Thursday, November 15, 2012


Molly Noble Bull, Christian novelist, is a native Texan, and she is a graduate of Texas A&M University at Kingsville. Molly's father and maternal grandfather were ranch managers, making them real Texas cowboys, and she spent part of her growing up years on a 60,000 acre cattle ranch. She and her husband have three grown sons and four grandchildren, and all three of their sons are involved in ranching in Texas today.

Molly is a monthly contributor to a blog for readers of western fiction called Bustles and Spurs. She also writes a monthly column "Books That Inspire" for South Texas Living

Her novel, Sanctuary, won the 2008 Gayle Wilson Award of Excellence in the inspirational category and tied for first place in the 2008 Winter Rose contest also in the inspirational category.

Cinderella Texas is the retelling of a famous fairy tale complete with a shoe problem for the lovely heroine, twenty-two year old Alyson Spencer, and a cowboy who is prince-like for a hero, Robert Lee Greene IV—called Quatro. Quatro is a handsome rancher, an oil baron and one of the riches men in Texas, and he is also a widower with two school age children. How could Alyson have guessed that when she couldn’t find a teaching job in Dallas, she would eventually accept a position home schooling Quatro’s children and be paid a tremendous salary for doing it?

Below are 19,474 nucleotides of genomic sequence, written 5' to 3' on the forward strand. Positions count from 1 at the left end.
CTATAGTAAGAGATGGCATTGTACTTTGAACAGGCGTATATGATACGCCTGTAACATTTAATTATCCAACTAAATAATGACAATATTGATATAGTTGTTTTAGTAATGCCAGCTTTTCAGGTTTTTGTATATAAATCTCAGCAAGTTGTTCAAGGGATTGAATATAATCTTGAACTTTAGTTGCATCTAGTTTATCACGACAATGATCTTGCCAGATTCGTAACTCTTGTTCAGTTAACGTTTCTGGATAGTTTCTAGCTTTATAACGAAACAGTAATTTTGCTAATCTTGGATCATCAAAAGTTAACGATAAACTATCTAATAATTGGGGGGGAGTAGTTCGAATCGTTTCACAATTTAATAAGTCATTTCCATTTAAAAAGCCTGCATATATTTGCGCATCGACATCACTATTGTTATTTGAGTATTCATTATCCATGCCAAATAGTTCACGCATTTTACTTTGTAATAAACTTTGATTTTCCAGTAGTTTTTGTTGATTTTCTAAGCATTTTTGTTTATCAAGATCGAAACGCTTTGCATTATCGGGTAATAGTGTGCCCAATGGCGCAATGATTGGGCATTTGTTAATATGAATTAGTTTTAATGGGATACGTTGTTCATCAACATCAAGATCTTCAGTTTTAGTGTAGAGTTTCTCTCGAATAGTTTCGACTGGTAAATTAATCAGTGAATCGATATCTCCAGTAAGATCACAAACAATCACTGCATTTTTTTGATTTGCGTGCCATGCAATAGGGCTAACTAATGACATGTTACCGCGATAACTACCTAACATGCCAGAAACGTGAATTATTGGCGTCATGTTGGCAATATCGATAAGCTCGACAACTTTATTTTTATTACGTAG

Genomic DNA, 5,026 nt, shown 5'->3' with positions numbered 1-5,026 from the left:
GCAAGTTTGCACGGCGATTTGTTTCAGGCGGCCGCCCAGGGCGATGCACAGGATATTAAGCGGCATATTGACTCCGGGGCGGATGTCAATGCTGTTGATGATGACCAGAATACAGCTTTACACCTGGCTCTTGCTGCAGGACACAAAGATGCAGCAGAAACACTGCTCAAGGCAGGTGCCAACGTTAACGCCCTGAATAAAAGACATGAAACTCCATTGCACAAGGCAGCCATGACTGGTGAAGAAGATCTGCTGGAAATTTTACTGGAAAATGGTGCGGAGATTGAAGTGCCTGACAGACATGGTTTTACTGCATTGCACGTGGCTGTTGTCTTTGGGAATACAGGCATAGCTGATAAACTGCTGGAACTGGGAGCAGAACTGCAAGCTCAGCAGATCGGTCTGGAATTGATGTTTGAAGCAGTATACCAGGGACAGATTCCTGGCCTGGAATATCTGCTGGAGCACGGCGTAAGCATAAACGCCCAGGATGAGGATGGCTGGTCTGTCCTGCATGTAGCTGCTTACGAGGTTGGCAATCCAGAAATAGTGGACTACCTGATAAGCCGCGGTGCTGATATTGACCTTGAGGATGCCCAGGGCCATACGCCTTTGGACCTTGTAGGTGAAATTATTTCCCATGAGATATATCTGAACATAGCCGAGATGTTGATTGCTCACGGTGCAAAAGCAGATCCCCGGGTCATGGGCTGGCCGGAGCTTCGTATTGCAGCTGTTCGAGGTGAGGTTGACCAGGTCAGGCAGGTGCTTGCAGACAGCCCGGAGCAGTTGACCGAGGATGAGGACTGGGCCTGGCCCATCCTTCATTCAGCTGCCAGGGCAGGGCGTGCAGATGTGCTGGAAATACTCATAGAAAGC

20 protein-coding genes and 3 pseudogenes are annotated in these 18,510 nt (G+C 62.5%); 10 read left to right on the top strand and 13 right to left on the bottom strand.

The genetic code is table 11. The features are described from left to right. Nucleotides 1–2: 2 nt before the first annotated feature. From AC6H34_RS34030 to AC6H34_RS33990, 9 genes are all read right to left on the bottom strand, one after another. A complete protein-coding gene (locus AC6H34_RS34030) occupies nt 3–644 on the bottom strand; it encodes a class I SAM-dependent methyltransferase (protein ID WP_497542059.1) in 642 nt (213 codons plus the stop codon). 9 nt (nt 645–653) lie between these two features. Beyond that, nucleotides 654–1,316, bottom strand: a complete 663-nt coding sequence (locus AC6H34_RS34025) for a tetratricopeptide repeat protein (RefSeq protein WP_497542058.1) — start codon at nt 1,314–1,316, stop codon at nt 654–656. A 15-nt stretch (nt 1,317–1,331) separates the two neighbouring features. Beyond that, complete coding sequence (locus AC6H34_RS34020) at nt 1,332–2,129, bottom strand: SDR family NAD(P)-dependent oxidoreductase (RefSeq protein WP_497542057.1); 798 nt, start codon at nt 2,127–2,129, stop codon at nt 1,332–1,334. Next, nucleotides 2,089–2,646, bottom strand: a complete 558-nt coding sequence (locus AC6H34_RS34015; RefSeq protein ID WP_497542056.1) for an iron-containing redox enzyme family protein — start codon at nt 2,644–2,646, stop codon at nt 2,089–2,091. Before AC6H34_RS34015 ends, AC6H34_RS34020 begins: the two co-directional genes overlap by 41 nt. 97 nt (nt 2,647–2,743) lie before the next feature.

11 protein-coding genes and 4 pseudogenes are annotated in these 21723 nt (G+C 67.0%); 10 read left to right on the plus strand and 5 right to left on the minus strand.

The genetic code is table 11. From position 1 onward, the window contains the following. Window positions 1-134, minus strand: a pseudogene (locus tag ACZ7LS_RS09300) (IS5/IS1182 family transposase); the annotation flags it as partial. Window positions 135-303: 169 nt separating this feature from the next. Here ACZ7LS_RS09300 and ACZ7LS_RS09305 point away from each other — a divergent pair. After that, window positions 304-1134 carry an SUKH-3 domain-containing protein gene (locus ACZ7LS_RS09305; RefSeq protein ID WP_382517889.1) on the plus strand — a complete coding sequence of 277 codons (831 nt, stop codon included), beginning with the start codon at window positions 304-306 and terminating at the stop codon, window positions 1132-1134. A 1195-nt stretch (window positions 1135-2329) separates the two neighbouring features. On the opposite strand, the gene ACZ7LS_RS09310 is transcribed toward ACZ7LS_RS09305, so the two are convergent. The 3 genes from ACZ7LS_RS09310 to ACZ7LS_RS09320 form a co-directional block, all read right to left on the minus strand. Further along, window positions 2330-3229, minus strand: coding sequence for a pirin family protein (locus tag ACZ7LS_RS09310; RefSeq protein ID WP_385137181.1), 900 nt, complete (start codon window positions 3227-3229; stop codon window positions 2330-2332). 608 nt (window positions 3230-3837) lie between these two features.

Alyson likes historical novels, antique furniture and city life and never cared for rural settings. However, she expects life on the huge Greene Ranch in South Texas to be idyllic. She will be living in Quatro’s home along with his children, his parents and his grandfather, and she visualizes a majestic mansion surrounded by well-tended gardens—a swimming pool, a tennis court, perhaps a private movie theater and servants at her beckon call.

What she actually finds causes her to want to fly back to Dallas, immediately. Quatro and his family believe that modern technology corrupts, meaning that the rundown two hundred year old house they live in is without electricity and all other necessities of normal American life. Alyson tries to get out of her teaching contract, but it is unbreakable. How is she expected to do her job as a schoolteacher without a computer and a working telephone? And why is Quatro so pig-headed?

It was more likely that an attraction would develop between a country coyote and a city poodle than Alyson Spencer and Quatro Greene, and yet somehow it does.

To learn more about Molly and her books, please visit her website.

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